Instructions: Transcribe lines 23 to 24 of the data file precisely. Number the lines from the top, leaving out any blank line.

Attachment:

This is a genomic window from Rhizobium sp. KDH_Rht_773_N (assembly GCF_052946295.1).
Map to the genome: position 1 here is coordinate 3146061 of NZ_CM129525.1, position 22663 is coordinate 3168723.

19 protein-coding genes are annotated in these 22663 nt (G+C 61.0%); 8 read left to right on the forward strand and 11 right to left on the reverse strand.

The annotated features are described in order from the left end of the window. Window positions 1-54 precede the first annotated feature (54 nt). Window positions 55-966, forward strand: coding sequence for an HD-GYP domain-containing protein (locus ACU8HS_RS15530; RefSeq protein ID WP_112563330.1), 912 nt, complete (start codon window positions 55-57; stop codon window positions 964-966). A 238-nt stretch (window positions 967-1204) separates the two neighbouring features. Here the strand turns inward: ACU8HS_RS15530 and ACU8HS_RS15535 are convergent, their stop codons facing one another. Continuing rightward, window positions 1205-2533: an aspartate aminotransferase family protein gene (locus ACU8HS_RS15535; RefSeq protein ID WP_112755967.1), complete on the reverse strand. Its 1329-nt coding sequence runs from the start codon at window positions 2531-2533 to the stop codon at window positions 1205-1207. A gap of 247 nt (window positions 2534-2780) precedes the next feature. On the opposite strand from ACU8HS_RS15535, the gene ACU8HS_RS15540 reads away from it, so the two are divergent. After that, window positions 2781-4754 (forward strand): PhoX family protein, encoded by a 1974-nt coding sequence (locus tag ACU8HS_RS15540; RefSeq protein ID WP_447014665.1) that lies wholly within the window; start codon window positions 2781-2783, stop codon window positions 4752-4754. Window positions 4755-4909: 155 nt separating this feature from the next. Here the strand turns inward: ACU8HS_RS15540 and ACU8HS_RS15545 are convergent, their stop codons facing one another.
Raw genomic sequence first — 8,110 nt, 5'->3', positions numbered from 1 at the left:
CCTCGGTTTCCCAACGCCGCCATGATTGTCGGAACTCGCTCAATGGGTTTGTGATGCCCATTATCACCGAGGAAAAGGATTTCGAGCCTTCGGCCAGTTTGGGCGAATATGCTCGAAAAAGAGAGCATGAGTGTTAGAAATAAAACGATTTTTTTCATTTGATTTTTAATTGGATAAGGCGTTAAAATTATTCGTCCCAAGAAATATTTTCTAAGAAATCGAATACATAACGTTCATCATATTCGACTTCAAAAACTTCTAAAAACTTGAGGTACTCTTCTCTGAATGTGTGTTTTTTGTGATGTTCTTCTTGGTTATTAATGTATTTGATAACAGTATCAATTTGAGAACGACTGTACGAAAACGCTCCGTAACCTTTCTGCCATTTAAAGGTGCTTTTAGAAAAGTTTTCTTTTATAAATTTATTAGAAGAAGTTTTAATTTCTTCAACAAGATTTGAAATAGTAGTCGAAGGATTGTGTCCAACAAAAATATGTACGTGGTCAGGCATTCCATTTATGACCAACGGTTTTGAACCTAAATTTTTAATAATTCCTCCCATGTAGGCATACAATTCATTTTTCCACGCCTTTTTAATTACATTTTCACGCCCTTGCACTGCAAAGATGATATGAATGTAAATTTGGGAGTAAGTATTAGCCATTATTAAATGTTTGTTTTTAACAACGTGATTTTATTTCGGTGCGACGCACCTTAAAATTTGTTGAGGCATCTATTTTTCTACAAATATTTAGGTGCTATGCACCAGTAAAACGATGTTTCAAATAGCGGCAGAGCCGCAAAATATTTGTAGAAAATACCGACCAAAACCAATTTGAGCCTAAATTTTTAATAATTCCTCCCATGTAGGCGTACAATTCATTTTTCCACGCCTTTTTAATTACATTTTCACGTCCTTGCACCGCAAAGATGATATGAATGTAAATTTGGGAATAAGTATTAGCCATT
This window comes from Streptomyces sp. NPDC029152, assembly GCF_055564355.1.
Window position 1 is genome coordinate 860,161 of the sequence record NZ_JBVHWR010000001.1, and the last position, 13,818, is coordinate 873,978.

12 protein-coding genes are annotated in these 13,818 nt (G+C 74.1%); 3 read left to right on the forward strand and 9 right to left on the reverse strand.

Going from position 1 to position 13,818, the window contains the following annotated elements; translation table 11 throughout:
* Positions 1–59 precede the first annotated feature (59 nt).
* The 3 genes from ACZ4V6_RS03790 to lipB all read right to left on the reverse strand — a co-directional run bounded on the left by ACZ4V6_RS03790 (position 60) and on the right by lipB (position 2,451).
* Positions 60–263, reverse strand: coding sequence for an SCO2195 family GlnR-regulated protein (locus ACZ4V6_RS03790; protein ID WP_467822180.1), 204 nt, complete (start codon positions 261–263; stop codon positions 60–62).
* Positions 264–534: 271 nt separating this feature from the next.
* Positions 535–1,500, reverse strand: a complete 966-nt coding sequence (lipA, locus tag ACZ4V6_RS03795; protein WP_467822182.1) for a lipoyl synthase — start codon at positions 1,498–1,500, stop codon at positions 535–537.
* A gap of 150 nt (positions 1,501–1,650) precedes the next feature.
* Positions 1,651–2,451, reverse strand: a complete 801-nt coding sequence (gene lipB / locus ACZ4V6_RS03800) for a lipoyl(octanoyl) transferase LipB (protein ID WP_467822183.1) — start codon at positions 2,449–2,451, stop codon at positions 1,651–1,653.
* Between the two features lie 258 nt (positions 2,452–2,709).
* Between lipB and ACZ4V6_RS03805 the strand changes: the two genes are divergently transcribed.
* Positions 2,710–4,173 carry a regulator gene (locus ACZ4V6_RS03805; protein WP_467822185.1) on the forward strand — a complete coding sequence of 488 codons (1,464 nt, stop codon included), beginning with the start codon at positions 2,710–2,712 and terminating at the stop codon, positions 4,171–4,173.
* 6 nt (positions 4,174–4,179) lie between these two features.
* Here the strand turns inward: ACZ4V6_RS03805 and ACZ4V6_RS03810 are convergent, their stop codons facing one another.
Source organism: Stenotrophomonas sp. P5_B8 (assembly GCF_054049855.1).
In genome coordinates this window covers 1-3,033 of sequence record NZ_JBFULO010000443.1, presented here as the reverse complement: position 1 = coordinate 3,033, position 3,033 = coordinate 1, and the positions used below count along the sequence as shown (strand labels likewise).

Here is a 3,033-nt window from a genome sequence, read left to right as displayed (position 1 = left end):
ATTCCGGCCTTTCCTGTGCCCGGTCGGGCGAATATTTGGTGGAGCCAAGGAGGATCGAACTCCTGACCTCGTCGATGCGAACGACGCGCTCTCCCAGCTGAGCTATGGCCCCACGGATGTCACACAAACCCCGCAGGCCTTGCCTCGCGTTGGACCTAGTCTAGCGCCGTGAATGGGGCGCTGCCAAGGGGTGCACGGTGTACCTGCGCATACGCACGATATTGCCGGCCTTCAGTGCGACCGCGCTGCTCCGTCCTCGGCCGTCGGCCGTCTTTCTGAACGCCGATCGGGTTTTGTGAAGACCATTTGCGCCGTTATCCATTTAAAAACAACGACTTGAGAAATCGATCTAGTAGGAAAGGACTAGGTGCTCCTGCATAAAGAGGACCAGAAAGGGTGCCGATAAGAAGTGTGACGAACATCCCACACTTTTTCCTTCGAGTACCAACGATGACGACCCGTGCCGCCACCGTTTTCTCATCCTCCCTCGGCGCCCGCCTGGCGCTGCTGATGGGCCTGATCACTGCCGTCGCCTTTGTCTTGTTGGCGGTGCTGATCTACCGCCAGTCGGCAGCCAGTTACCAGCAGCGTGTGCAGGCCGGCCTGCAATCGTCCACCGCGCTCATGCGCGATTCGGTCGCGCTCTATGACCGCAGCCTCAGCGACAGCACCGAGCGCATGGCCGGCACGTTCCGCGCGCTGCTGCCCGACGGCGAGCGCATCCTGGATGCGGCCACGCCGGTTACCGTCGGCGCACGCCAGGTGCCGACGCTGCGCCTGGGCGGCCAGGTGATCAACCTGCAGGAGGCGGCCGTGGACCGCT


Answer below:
Source organism: Stenotrophomonas sp. P5_B8 (assembly GCF_054049855.1).
In genome coordinates this window covers 1-3,033 of sequence record NZ_JBFULO010000443.1, presented here as the reverse complement: position 1 = coordinate 3,033, position 3,033 = coordinate 1, and the positions used below count along the sequence as shown (strand labels likewise).